Approximately one in five undergraduate women has been the victim of attempted or completed sexual violence during college, according to the Centers for Disease Control and Prevention. But fewer than 5% of rape victims attending college report their attack to law enforcement, according to the most recent report conducted by the Department of Justice.
It was numbers such as those that got Sen. Claire McCaskill’s attention.
This week at nine Springfield elementary schools, kids are making friends, learning social skills and getting ready to start their formal education. They’re attending Kindergarten Camp, hosted by the Community Partnership of the Ozarks. KSMU's Michele Skalicky reports.
The camp started Monday and goes through Friday at Bingham, Bissett, Boyd, Bowerman, Robberson, Watkins, Weaver, Westport and York Elementary Schools.
The Missouri Department of Higher Education is opening up a community college scholarship program to young adults who were brought to the United States illegally as children.
That means students who qualify for the program, called Deferred Action for Childhood Arrivals, will be able to trade tutoring hours for two years of tuition reimbursement through the A+ Scholarship Program.
The deferred action program is tied to an Obama administration initiative that started in 2012.
On Feb. 7, 2008, Cookie Thornton, a resident of the Meacham Park neighborhood in Kirkwood, entered a Kirkwood City Council meeting and started shooting. Six people died, including Thornton.
Filmmaker Sarah Paulsen has recently produced an animated film, Elegy to Connie, that focuses on the story of Kirkwood Councilwoman Connie Karr, one of the victims, and her efforts to give greater voice to women and minorities.
Last month the U.S Department of Health and Human Services announced that more than 150,000 Missourians have signed up for health insurance under the ACA and many will be paying $60 or less a month for their plan after tax credits.
Composer Judith Zaimont will be in Columbia this weekend for the Missouri Symphony Orchestra's world premiere of her new work 'The River.' Listen to KBIA's Thinking Out Loud to hear Trevor Harris' recent interview with Zaimont and an interview with the Cypress String Quartet.
In this episode of Thinking Out Loud, enjoy music and conversation with the Cypress String Quartet. Their new CD features a pair of Franz Schubert quintets. In the second half of the program, composer Judith Zaimont talks about how nature informs and inspires her writings. She'll be in Columbia next weekend for the Missouri Symphony Orchestra's premiere of her orchestral work "The River."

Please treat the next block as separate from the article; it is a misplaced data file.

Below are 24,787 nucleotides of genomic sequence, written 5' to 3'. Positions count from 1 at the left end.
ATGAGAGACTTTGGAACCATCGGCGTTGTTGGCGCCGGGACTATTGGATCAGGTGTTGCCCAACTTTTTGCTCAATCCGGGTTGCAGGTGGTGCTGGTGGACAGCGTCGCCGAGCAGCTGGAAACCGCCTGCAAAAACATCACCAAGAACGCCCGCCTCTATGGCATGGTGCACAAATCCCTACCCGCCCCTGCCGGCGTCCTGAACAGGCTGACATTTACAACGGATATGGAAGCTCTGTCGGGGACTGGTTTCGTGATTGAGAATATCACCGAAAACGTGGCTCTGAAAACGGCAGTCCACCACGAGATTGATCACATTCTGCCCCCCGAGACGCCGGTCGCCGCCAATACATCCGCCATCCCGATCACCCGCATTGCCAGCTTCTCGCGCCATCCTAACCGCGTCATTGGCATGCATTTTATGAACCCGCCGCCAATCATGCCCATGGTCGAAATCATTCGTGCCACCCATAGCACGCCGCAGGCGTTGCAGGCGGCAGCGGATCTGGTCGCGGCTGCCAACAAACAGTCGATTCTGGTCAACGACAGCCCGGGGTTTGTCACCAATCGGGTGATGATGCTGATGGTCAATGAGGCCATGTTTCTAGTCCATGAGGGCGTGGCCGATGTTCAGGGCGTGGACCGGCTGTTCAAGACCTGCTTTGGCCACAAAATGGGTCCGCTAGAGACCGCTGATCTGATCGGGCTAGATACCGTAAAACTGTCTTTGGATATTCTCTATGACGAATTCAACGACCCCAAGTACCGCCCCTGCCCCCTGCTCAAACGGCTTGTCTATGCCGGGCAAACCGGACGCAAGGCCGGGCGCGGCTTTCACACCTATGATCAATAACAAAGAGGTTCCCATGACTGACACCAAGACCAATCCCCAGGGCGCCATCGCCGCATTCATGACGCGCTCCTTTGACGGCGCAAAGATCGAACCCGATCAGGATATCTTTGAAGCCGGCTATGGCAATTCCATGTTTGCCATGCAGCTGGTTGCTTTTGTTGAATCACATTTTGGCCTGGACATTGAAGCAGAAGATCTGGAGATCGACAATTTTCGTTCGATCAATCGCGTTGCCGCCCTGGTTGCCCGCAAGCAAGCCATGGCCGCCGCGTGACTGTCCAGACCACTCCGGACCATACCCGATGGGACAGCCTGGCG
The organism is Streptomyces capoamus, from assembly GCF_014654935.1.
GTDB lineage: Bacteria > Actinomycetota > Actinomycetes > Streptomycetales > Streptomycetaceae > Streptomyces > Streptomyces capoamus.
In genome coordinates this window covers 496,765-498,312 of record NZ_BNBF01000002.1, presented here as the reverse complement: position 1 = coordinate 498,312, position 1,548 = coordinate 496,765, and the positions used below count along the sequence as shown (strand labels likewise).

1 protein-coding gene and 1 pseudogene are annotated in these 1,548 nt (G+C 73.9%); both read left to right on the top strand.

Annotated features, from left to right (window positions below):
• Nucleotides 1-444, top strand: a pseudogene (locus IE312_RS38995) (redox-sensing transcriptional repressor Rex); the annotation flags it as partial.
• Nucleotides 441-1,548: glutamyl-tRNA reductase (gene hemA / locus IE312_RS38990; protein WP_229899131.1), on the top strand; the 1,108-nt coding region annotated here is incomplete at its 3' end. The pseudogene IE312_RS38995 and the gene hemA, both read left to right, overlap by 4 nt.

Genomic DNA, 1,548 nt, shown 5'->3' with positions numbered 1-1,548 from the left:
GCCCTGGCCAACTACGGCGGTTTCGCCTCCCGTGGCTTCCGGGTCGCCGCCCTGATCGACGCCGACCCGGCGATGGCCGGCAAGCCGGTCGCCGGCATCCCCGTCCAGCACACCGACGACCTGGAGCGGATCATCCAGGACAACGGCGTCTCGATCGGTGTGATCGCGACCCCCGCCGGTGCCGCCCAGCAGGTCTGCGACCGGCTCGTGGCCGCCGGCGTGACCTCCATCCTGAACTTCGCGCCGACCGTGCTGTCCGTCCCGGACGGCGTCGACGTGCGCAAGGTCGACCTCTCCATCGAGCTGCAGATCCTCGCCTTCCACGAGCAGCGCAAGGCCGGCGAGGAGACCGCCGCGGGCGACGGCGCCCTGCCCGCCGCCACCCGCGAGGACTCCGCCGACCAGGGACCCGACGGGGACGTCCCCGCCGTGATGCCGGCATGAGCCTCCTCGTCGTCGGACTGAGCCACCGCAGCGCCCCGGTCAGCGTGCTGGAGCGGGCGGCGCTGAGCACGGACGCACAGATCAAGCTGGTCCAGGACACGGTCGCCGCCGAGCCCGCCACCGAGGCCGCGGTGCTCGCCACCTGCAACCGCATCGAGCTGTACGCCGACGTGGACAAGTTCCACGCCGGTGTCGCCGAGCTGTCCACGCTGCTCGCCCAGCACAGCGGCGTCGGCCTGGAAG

A pair of members of the virtuoso ensemble the Cypress String Quartet recently talked with KBIA's Trevor Harris. That interview and a talk with contemporary American composer Judith Zaimont are the topics on this week's Thinking Out Loud on KBIA.
Today Paul Pepper visits with MELANIE KNOCKE, Director of the Columbia Public Schools Planetarium, about an opportunity for the community to see pieces of the space shuttle up close and personal! July 8, 2014
Columbia Police officers responded to five separate incidents of shots fired over the weekend.
At 8:15 p.m. Thursday, officers responded to shots fired at the intersection of Garth Ave and Oak St. A gunshot victim with non-life threatening injuries was driven to the hospital in a personal vehicle.
Boone County has spent nearly $100,000 on outside attorneys to defend it and three employees in a federal civil rights lawsuit filed on behalf of Ryan Ferguson and are expected to budget another $100,000 for addition legal fees.
The Fourth of July holiday conjures up images of cookouts, watermelon, time at the lake and, of course, fireworks to celebrate our country’s independence from Great Britain. But the fun times can turn to tragedy if precautions aren’t taken when lighting the Roman candles, bottle rockets and other things found at local fireworks stands.
Fireworks for Life is an organization based out of Boonville that aims to give back to the community through the sale of fireworks.
Jim Edwards, founder of the organization, has been in the fireworks business for nearly his entire life. 7 years ago, his son needed a liver transplant that would cost $30,000. The local community came together and rose over $25,000 to help alleviate the burden and contributed to a successful operation. That's when Edwards came up with the idea to use his fireworks stand to help raise money for the community as a way to pay it forward.
The University of Missouri is making cuts across the board to make up for money it expected it to receive from the state government, but will not. In an email to university staff Thursday, Chancellor R. Bowen Loftin said MU must make up for an additional $3.8 million that is not coming to the University due to Governor Jay Nixon's recent general revenue withholdings.
The gaffe came during a discussion with New York Times columnist Jim Stewart, who was on "Squawk Box" talking about his piece dealing with corporate culture and gay executives. Co-anchor Simon Hobbs commented on what he believed to be public information, and turned out to be the opposite. Missouri School of Journalism professors Amanda Hinnant, Jim Flink and Amy Simons discuss the issue.
Westminster College in Fulton can now offer its alumni and faculty advanced degree programs. The college announced a new partnership with Arizona-based online graduate school Northcentral University this week. The partnership is expected to provide a "preferred tuition rate" for Westminster students, faculty, and staff for the programs Northcentral offers.